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Investigation of nitrogen and phosphorus bearing species in steam gasification of poultry litter

by 1968- Bagchi, Bratendu

Abstract (Summary)
The production of broiler chickens has become one of the largest sectors in United States agriculture and the growing demand for poultry has led to an annual production growth rate of five percent. Over 70 percent of the production can be traced to the Southeastern United States. With increased demand for poultry, poultry litter management has become a major challenge in the agriculture industry and for the United States Department of Agriculture. One of the options being considered for chicken litter management is steam gasification of the litter. Detailed study and research of this option has already been carried out at the University of Tennessee Space Institute. Although the steam gasification method has been accepted as a possible and feasible method for litter management, apprehension has been expressed at various forums about the liberation of nitrogen and phosphorus containing species along with the fuel gas and/or the final residue. The possible liberation of phosphorus as phosphine gas with the fuel gas will have an adverse impact on the environment and would pose an unacceptable feature of the steam gasification of litter. Possible liberation of ammonia from the nitrogen containing species is also not acceptable, unless means are developed to capture or control it. Hence, the present study was conducted to study the fate and the environmental impact of the nitrogen and phosphorus containing species released during steam gasification of the poultry litter. iii From various preliminary tests carried out with poultry litter, it was concluded that most of the phosphorus remained in the residue and the nitrogen ended up as ammonia in the fuel gas. The effects of temperature and catalyst loading on ammonia liberation were studied in a muffled furnace setup, where the pressure was atmospheric under all the experimental conditions. The ammonia liberated was collected in a scrubbing solution containing dilute hydrochloric acid. The unreacted excess HCl solution was titrated with a caustic solution to indicate the amount of ammonia that had reacted with acid under various experimental conditions. The amount of ammonia liberation was found to decrease with an increase in temperature during pyrolysis and gasification. It also decreased with an increase in additional catalyst loading. Additional testing was then carried out in a high-pressure fixed bed reactor to determine the preliminary kinetics of the ammonia liberation reaction. The specific liberation rate measured in the differential fixed bed reactor was then used to design a scrubbing system and to revise (as necessary) the economic feasibility study of chicken litter gasification already performed earlier at UTSI. iv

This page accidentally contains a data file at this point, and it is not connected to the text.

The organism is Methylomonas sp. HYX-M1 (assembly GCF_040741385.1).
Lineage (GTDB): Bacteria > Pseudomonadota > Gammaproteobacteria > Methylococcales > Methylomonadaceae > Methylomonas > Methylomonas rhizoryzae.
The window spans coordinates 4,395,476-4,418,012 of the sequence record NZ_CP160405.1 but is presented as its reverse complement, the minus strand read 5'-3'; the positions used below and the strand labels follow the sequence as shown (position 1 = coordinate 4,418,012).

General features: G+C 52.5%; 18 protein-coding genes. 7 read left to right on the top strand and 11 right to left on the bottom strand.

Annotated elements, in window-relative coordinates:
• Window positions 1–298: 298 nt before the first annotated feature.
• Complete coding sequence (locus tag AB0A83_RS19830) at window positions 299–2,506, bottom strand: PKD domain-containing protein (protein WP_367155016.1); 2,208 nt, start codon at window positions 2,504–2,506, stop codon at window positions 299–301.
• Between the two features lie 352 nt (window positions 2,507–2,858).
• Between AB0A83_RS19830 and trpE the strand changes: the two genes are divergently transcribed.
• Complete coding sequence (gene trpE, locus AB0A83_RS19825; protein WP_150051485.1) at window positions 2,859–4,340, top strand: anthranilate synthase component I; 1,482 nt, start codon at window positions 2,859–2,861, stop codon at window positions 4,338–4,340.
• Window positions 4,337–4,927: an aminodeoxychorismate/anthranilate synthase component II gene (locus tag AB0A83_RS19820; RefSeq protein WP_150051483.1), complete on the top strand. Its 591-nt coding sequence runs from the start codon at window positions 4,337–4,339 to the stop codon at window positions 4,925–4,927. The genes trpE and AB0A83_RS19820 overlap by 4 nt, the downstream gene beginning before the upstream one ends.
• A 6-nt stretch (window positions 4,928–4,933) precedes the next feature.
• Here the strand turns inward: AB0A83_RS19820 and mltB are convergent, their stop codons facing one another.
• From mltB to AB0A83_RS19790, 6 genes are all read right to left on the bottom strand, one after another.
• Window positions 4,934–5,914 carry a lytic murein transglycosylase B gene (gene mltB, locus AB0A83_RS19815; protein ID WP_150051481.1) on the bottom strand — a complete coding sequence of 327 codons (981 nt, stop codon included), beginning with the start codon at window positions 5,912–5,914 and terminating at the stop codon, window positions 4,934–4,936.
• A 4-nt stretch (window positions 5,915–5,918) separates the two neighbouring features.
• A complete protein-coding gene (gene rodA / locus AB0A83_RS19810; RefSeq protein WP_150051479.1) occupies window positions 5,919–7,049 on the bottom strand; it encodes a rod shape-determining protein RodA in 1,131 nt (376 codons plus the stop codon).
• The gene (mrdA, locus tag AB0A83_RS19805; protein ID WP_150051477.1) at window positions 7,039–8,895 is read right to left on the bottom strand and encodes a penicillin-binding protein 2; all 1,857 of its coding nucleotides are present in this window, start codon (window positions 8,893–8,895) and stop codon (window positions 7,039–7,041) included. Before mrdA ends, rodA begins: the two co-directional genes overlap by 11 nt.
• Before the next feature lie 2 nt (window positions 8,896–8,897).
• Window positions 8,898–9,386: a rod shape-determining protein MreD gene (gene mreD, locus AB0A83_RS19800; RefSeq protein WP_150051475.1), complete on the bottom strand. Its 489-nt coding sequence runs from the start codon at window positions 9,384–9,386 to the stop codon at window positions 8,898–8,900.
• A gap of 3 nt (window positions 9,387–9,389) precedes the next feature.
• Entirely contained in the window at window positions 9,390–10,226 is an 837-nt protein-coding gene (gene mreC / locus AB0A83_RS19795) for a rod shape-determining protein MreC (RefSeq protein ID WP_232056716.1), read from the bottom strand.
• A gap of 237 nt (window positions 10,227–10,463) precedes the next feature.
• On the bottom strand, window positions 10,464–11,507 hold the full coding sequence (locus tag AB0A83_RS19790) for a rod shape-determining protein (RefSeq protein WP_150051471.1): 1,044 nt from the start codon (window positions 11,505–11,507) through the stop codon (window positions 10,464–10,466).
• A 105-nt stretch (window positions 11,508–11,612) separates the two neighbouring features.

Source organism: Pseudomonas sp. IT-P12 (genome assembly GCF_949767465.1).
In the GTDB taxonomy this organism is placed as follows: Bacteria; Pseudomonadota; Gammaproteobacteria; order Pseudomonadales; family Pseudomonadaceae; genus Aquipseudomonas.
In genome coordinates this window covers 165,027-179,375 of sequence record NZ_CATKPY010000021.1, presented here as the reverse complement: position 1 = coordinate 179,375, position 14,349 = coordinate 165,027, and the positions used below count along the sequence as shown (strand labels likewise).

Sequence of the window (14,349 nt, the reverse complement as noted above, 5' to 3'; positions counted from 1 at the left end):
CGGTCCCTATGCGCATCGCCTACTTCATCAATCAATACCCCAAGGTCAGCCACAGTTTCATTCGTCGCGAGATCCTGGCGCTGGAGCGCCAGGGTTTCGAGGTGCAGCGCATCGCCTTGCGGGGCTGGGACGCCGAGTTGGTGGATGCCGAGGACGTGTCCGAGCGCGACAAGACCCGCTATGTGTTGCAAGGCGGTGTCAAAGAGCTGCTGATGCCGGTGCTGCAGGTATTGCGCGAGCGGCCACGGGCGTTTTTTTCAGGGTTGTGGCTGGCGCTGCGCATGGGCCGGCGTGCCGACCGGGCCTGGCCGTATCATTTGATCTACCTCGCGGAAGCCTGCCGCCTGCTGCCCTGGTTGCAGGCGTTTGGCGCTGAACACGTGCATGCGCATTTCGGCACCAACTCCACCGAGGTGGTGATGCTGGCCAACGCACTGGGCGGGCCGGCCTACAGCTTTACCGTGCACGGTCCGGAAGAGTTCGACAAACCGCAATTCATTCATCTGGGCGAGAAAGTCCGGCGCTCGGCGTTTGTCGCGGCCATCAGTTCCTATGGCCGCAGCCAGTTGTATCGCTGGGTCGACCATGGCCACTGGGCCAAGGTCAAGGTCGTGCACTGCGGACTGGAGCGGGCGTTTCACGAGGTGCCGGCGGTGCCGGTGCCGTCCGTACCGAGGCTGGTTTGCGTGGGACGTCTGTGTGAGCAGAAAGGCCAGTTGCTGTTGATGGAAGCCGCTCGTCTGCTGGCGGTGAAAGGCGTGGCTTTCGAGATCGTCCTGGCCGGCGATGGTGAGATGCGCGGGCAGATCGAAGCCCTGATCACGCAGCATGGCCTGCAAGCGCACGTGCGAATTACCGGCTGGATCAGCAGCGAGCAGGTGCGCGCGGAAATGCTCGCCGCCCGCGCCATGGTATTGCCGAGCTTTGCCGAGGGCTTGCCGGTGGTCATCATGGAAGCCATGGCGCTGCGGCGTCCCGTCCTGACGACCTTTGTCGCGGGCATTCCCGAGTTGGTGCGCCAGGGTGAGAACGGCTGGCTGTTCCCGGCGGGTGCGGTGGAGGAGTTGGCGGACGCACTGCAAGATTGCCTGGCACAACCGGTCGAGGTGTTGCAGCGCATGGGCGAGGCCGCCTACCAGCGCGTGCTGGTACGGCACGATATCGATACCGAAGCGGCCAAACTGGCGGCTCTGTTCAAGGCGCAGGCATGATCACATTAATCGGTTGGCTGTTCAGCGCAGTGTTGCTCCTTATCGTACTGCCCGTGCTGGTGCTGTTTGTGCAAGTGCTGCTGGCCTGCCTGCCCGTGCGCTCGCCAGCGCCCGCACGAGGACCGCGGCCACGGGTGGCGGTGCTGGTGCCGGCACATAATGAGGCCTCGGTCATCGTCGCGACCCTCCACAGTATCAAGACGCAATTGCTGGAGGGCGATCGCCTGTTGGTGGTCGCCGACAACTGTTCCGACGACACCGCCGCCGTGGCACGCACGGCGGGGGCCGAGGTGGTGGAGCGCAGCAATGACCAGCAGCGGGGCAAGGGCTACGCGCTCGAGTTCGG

Bibliographical Information:

Advisor:

School:The University of Tennessee at Chattanooga

School Location:USA - Tennessee

Source Type:Master's Thesis

Keywords:poultry industry manure handling waste products as fuel biomass energy tennessee

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